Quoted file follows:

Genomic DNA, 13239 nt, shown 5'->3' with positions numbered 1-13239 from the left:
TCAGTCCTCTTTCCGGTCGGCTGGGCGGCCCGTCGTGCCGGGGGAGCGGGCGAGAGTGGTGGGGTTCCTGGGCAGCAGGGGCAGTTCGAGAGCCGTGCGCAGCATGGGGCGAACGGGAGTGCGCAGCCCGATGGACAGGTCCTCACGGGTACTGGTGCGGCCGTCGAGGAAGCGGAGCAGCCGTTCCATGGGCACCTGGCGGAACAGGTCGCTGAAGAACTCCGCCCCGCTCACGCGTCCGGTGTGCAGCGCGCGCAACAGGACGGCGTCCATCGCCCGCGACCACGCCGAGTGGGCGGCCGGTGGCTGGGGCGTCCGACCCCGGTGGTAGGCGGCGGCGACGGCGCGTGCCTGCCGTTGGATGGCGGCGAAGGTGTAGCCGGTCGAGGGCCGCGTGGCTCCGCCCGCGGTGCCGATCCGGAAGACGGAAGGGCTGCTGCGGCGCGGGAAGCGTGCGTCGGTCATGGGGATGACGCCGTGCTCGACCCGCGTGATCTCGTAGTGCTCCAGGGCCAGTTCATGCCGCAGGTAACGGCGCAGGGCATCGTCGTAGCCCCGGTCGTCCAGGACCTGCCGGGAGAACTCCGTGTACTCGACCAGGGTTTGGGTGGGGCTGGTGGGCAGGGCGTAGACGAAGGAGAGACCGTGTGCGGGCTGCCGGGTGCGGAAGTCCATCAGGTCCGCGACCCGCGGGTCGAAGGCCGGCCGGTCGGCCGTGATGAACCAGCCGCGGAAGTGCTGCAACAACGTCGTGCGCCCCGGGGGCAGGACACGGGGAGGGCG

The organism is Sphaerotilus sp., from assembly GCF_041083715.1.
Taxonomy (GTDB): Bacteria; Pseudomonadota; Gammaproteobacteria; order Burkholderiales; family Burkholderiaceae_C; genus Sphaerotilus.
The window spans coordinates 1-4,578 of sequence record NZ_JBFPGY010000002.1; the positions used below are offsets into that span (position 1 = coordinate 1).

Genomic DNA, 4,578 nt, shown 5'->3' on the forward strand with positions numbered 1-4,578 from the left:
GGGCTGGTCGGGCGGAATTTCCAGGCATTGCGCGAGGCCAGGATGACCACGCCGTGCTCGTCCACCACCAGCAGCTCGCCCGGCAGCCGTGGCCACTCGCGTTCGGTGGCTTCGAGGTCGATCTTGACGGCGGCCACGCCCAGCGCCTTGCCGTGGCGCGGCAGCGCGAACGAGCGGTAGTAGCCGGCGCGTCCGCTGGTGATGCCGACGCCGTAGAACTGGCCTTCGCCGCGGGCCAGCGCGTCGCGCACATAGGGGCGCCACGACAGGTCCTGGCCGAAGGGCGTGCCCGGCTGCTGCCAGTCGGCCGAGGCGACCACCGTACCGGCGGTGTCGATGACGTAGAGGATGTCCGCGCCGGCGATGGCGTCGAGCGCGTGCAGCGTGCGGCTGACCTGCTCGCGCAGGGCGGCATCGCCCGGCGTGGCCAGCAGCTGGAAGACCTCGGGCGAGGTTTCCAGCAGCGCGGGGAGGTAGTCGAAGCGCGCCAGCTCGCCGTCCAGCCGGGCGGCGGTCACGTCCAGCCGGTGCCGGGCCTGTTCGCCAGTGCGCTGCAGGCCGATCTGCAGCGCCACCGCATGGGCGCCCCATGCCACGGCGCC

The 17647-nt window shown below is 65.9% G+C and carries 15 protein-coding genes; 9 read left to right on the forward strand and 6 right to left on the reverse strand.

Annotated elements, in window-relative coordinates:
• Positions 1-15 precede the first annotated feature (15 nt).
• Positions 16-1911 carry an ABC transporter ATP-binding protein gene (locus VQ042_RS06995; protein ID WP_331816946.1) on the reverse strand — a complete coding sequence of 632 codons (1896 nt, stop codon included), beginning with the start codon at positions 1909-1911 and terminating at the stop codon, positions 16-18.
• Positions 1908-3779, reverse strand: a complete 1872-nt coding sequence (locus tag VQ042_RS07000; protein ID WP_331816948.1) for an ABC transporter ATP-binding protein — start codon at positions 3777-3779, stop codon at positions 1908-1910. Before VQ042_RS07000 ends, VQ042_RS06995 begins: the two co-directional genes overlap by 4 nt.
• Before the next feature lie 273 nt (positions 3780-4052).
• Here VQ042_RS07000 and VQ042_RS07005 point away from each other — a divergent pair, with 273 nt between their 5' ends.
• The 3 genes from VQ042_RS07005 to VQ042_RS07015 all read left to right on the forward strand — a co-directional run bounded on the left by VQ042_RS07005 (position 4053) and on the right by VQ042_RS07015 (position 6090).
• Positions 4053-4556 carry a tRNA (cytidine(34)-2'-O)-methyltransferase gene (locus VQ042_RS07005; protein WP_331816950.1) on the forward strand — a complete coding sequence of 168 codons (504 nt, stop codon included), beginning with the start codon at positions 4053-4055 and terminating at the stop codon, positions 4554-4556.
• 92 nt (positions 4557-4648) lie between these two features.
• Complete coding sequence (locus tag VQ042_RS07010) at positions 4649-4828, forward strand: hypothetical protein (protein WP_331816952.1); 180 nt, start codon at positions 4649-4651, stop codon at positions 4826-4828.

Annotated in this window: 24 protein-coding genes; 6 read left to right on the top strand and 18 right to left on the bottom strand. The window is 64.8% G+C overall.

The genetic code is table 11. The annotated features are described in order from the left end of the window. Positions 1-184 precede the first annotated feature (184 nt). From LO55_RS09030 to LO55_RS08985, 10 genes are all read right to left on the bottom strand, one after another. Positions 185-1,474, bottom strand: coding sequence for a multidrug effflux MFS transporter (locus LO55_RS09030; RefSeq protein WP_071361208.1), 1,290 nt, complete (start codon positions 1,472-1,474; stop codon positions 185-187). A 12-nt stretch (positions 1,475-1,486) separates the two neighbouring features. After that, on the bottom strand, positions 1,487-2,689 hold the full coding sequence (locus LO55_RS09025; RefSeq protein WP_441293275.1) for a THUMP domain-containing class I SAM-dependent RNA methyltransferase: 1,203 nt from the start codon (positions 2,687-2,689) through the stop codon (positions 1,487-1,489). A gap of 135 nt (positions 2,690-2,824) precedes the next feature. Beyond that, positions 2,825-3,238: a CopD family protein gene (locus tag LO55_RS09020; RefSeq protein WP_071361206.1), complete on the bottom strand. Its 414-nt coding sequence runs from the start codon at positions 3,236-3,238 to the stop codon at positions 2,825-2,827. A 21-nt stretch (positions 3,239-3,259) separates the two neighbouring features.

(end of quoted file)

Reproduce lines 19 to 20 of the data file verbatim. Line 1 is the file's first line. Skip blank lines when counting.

Annotated in this window: 24 protein-coding genes; 6 read left to right on the top strand and 18 right to left on the bottom strand. The window is 64.8% G+C overall.

The genetic code is table 11. The annotated features are described in order from the left end of the window. Positions 1-184 precede the first annotated feature (184 nt). From LO55_RS09030 to LO55_RS08985, 10 genes are all read right to left on the bottom strand, one after another. Positions 185-1,474, bottom strand: coding sequence for a multidrug effflux MFS transporter (locus LO55_RS09030; RefSeq protein WP_071361208.1), 1,290 nt, complete (start codon positions 1,472-1,474; stop codon positions 185-187). A 12-nt stretch (positions 1,475-1,486) separates the two neighbouring features. After that, on the bottom strand, positions 1,487-2,689 hold the full coding sequence (locus LO55_RS09025; RefSeq protein WP_441293275.1) for a THUMP domain-containing class I SAM-dependent RNA methyltransferase: 1,203 nt from the start codon (positions 2,687-2,689) through the stop codon (positions 1,487-1,489). A gap of 135 nt (positions 2,690-2,824) precedes the next feature. Beyond that, positions 2,825-3,238: a CopD family protein gene (locus tag LO55_RS09020; RefSeq protein WP_071361206.1), complete on the bottom strand. Its 414-nt coding sequence runs from the start codon at positions 3,236-3,238 to the stop codon at positions 2,825-2,827. A 21-nt stretch (positions 3,239-3,259) separates the two neighbouring features.